Modern Gothic Crime Tale Film
- Small Town Murder Songs: We’re immersed in a small Mennonite town in Ontario for 75 minutes in this noir film. I spent the entire time wondering whether the local chief of police would crack and revert to his violent ways before the end of the film. The chief, hardly a romantic type, is somehow involved with two pretty women, and gives off vibes just as revolting as those of the snaggle-toothed killer. Lots of anguish sprinkled with darty-eyed praying. [Director & Screenwriter Ed Gass-Donnelly]
What’s It Going to Take to Get Them to Leave Home Film
- Tiny Furniture: If you relate to self-entitled college graduates going no place fast (perhaps they are in your house, eating your food even as we speak), this is the film for you. If your 22 year old spawn still wants to crawl in bed with you and call you mommy, you don’t need to buy a ticket to this 98 minute film: you’re already living the life, 24/7. Slackers, layabouts, mooches. I found this film a scathing indictment of indulgent, non-confrontational, spineless parents. This film was billed as being in the tradition of a Woody Allen movie. OK, if you say so. [Director Lena Dunham, who also stars in the film]
Sometimes It’s Just Over Film
- Blue Valentine: A sell-out crowd jammed this theatre to watch Michelle Williams’ and Ryan Gosling’s characters go through what probably half the audience has already endured (if divorce stats bear out), the disintegration of a once optimistic and good marriage. It’s a harrowing feature film in the “Spotlight” category at HIFF. I couldn’t help thinking that the only difference between the very blue-collar characters in the movie and those of us watching it was that we could afford a divorce attorney and a knock-down drag-out fight for assets. 114 minutes that fly right by. Polished, professional film. [Director Derek Cianfrance]
A Horror Film for White Collar Men over 50 (Title stolen from Erik Davis’s review on Cinematical)
- The Company Men: I’m crying my eyes out when Ben Affleck watches his Porsche being driven away by its new owner. Whaaaaa! Whaaaa! Affleck plays a fast track, cocky manager who gets derailed during the greatest economic downturn in the US since The Great Depression. This star-studded, big screen movie includes Tommy Lee Jones, Chris Cooper, and Craig T. Nelson as “swinging Dicks” (Wall Street argot!) in the ship building business and, surprise, Kevin Costner, as a good guy construction company owner. It’s tough to feel sympathy for people who have everything and lose some, as opposed to people who have little and lose all. [Director John Wells]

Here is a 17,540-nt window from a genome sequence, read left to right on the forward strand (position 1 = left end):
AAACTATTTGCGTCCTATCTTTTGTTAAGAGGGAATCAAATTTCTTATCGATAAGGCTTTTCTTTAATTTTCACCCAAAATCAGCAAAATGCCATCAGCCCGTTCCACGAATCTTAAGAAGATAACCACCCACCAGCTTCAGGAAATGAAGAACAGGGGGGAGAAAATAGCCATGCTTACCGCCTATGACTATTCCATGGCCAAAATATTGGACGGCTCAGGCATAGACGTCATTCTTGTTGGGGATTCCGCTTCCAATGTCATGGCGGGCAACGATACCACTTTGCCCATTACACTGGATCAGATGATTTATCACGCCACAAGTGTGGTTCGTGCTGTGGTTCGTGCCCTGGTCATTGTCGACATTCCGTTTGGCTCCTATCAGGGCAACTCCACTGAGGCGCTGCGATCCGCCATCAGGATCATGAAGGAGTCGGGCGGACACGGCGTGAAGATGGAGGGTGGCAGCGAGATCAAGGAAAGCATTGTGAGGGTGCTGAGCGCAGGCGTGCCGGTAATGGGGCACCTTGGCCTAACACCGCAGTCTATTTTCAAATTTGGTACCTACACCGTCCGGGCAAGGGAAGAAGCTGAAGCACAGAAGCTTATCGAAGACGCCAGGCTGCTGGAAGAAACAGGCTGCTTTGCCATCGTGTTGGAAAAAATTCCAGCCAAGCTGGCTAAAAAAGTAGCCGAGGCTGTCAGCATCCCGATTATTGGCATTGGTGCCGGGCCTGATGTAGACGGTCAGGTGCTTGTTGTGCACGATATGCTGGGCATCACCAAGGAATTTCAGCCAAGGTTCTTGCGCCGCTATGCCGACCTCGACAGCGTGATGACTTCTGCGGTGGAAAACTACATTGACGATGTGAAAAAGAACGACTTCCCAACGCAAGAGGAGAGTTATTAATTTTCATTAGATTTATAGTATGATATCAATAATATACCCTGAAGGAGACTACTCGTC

The Only-One-Good-Line Film
- Kisses Chloe: “Turnaround and bend over.” A 94 minute chamber drama, which, by definition, is a dramatic piece that is played out on a single, usually claustrophobic, set. What woman in her right mind would bring her boyfriend into the house of a known relationship wrecker, even if the crackpot, loser wench is her friend? And how much vodka can three people drink without acting drunk? Beautiful Hamptons’ scenery as a backdrop for endless vacuous dialog about personal sexual histories. Like I care. Check, please! [Director Stephen Padilla]
My tailbone is killing me. But my face is positively glowing. Thanks, RoC for the anti-wrinkle cream! And thanks 18th Hamptons International Film Festival for the press pass.
Note from Lynne W. Scanlon: Is it possible that the economy is picking up a bit? I’m noticing a flurry of activity over at my Get Published Web site. If you are ready to step back into the publishing fray with your book, click over to the Get Published site and pick up some hints. I’ve been really busy the past few months in anticipation of a step up in the publishing marketplace. Did you see the AOL Travel article in which my book The Cure for Jet Lag gets a BIG mention? My philosophy is to work harder and faster and relentlessly in order to be ready when the market is ready for you.